Intro to Web3 Actions
Tenderly Web3 Actions will run your code in response to on-chain (or even off-chain) events, usually on your smart contracts.
You can use Web3 Actions to create custom scenarios in order to further deepen your debugging process, create alerting patterns that are not available out-of-the-box in the Alerting section, automating testing or live production execution in the Simulator and Forks, or anything else that comes to (your) mind.
The code Web3 Actions run is called a function. The function must be written in TypeScript (or JavaScript) and run in Node 14 runtime. Specification of events that your action listens to is called a trigger. There are 5 types of triggers:
  • Transaction - runs a function in response to transactions, with statuses like as soon as the transaction is mined or after 10 blocks have passed and filters such as emitted events, invoked methods, etc.
  • Block - runs your function when the block is mined on a chosen chain(s).
  • Webhook - runs your function when a request is POSTed to an endpoint.
  • Periodic - runs your function in periodic intervals or configured CRON.
  • Alert - use your action as the destination channel for an alert (trigger your action when your defined alert is triggered).

Getting Started (CLI)

To get started, run tenderly actions init in a directory where you want to initialize actions project, which will lead you through setting up a project for your Web3 Actions.
You will need Tenderly CLI to initialize Web3 Actions. You will need npm if you are using TypeScript actions or use tenderly actions init --language javascript.
After initialization, the project contains:
  • tenderly.yaml with the specification of all actions (e.g. name, description, etc.) and their triggers. For more details, see the configuration page.
  • actions directory (or whatever is chosen during setup) where functions implementation should go including files package.json or tsconfig.json in the case of TypeScript.
All tenderly actions commands must be run from a directory that contains tenderly.yaml.
When you initialize actions project, you must select a Tenderly project which will be used for deploying your actions. You can deploy actions from multiple locations to the same Tenderly project. You can also initialize actions multiple times in the same directory and select a different Tenderly project for each initialization.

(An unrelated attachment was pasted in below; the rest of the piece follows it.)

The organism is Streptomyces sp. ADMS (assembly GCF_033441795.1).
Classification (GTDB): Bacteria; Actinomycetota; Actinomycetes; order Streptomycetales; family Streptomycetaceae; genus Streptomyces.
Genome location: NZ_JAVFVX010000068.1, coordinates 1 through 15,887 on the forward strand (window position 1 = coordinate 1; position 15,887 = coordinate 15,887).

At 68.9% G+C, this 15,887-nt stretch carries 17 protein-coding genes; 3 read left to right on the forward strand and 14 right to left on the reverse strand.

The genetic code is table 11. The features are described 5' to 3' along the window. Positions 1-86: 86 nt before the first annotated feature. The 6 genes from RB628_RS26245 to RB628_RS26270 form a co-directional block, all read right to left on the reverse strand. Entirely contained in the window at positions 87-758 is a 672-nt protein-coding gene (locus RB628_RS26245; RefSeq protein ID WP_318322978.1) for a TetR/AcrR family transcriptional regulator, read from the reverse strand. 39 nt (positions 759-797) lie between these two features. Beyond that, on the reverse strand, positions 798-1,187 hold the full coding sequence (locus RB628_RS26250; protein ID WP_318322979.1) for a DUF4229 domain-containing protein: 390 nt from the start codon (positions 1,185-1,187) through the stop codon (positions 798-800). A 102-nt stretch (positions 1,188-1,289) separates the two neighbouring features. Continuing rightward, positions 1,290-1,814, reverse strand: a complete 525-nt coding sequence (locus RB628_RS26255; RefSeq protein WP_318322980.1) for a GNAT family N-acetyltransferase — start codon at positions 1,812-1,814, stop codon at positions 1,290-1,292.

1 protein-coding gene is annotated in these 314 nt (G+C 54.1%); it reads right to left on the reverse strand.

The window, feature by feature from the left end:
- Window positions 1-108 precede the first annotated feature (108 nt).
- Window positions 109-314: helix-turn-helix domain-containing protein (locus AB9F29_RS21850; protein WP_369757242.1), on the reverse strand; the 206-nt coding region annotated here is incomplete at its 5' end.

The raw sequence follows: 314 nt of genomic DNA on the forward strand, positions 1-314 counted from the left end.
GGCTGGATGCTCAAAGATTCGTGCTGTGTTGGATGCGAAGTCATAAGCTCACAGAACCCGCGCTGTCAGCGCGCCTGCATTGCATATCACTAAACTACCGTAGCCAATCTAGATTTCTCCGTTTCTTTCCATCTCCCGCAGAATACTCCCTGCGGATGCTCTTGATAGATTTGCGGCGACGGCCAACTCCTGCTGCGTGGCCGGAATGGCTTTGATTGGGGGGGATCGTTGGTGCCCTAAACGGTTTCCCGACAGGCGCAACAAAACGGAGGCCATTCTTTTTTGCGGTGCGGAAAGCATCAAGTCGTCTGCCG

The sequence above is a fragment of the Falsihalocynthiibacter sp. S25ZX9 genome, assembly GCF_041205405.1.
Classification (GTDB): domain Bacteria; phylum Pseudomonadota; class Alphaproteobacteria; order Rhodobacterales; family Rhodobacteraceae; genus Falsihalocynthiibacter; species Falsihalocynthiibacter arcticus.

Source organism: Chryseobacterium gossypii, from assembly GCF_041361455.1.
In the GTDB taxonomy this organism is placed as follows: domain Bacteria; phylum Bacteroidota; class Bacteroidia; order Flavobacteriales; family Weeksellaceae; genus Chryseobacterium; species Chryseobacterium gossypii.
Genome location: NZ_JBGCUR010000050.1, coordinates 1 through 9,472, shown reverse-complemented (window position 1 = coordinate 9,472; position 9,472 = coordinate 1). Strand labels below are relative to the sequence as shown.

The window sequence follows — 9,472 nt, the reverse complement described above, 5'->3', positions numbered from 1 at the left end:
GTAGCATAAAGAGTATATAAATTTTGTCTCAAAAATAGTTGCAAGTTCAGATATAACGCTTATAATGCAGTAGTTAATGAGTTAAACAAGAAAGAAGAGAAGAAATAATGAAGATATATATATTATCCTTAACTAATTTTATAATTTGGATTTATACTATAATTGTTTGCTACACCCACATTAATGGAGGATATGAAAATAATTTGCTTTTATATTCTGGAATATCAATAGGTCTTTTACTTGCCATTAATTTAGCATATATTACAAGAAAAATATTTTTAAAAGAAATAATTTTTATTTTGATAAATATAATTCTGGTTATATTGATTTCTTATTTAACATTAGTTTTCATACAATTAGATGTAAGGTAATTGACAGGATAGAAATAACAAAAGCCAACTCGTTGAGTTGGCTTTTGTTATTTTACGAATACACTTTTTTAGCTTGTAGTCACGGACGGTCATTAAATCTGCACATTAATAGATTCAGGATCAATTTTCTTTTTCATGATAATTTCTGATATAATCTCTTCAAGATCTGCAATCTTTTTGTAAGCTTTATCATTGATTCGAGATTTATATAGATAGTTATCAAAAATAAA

If your actions are very different or have different dependencies, it is recommended to separate them. You can still use the same Tenderly project to deploy them.
If your Web3 Actions have dependencies, node_modules directory located in the same directory with your actions source files will be packaged and deployed with your actions. npm install must be run from a directory where actions sources are. Note that this might be a different directory than one where you run tenderly actions commands.
Zipped dependencies must not exceed 45MB. Reach out to us if your requirements exceed this limit.

Step-by-Step Guide

If you want to create your first Web3 Action and go through a step-by-step guide, we prepared for you an onboarding flow in the UI. When you go to Actions Page, you will see an onboarding flow that will help you to get started with Web3 Actions.
Quick Guide provides a quick overview of the steps you need to reproduce in order to deploy your first Web3 Action.
Quick Guide
Step-by-Step Guide provides an in-depth explanation for each step you need to reproduce in order to deploy your first Web3 Action.
You need to import an example contract into your project in order to start the tutorial and create your Web3 Action example. If you are not using the tutorial, you don't have to do this in order to use Web3 Actions.
Step-by-Step Guide
Create a Function Step
Use Secrets Step
Configure a Trigger Step
Deploy Action Step